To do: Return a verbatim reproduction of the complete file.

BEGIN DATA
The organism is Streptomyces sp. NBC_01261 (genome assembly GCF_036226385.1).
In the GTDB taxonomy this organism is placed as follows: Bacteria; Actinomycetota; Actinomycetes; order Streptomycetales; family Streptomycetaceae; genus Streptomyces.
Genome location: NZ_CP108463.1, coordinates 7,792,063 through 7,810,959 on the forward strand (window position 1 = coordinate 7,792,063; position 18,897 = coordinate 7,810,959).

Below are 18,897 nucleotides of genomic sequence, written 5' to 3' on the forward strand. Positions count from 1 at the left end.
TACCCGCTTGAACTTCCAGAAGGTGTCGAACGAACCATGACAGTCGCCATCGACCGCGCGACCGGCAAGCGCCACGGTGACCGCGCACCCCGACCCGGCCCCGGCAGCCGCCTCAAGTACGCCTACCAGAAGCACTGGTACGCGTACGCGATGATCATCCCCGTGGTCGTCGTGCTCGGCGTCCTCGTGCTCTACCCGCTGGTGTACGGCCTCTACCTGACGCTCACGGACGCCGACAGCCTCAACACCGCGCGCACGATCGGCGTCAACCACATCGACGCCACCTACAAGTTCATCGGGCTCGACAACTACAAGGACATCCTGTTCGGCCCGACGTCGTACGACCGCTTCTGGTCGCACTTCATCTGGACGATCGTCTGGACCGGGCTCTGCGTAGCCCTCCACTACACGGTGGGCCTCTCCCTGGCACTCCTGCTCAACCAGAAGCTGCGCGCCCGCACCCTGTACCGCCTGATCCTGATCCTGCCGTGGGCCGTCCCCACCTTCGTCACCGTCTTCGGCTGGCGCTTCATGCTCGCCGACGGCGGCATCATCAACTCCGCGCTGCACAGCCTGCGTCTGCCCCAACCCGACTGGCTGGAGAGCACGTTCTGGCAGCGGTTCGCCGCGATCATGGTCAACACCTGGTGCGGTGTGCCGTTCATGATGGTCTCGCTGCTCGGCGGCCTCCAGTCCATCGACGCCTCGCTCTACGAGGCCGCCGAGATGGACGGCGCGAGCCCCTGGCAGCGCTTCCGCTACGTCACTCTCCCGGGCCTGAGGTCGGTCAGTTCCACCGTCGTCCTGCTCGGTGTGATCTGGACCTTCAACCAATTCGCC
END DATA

The organism is Streptomyces sp. NBC_01261 (genome assembly GCF_036226385.1).
In the GTDB taxonomy this organism is placed as follows: Bacteria; Actinomycetota; Actinomycetes; order Streptomycetales; family Streptomycetaceae; genus Streptomyces.
Genome location: NZ_CP108463.1, coordinates 7,792,063 through 7,810,959 on the forward strand (window position 1 = coordinate 7,792,063; position 18,897 = coordinate 7,810,959).

Below are 18,897 nucleotides of genomic sequence, written 5' to 3' on the forward strand. Positions count from 1 at the left end.
TACCCGCTTGAACTTCCAGAAGGTGTCGAACGAACCATGACAGTCGCCATCGACCGCGCGACCGGCAAGCGCCACGGTGACCGCGCACCCCGACCCGGCCCCGGCAGCCGCCTCAAGTACGCCTACCAGAAGCACTGGTACGCGTACGCGATGATCATCCCCGTGGTCGTCGTGCTCGGCGTCCTCGTGCTCTACCCGCTGGTGTACGGCCTCTACCTGACGCTCACGGACGCCGACAGCCTCAACACCGCGCGCACGATCGGCGTCAACCACATCGACGCCACCTACAAGTTCATCGGGCTCGACAACTACAAGGACATCCTGTTCGGCCCGACGTCGTACGACCGCTTCTGGTCGCACTTCATCTGGACGATCGTCTGGACCGGGCTCTGCGTAGCCCTCCACTACACGGTGGGCCTCTCCCTGGCACTCCTGCTCAACCAGAAGCTGCGCGCCCGCACCCTGTACCGCCTGATCCTGATCCTGCCGTGGGCCGTCCCCACCTTCGTCACCGTCTTCGGCTGGCGCTTCATGCTCGCCGACGGCGGCATCATCAACTCCGCGCTGCACAGCCTGCGTCTGCCCCAACCCGACTGGCTGGAGAGCACGTTCTGGCAGCGGTTCGCCGCGATCATGGTCAACACCTGGTGCGGTGTGCCGTTCATGATGGTCTCGCTGCTCGGCGGCCTCCAGTCCATCGACGCCTCGCTCTACGAGGCCGCCGAGATGGACGGCGCGAGCCCCTGGCAGCGCTTCCGCTACGTCACTCTCCCGGGCCTGAGGTCGGTCAGTTCCACCGTCGTCCTGCTCGGTGTGATCTGGACCTTCAACCAATTCGCC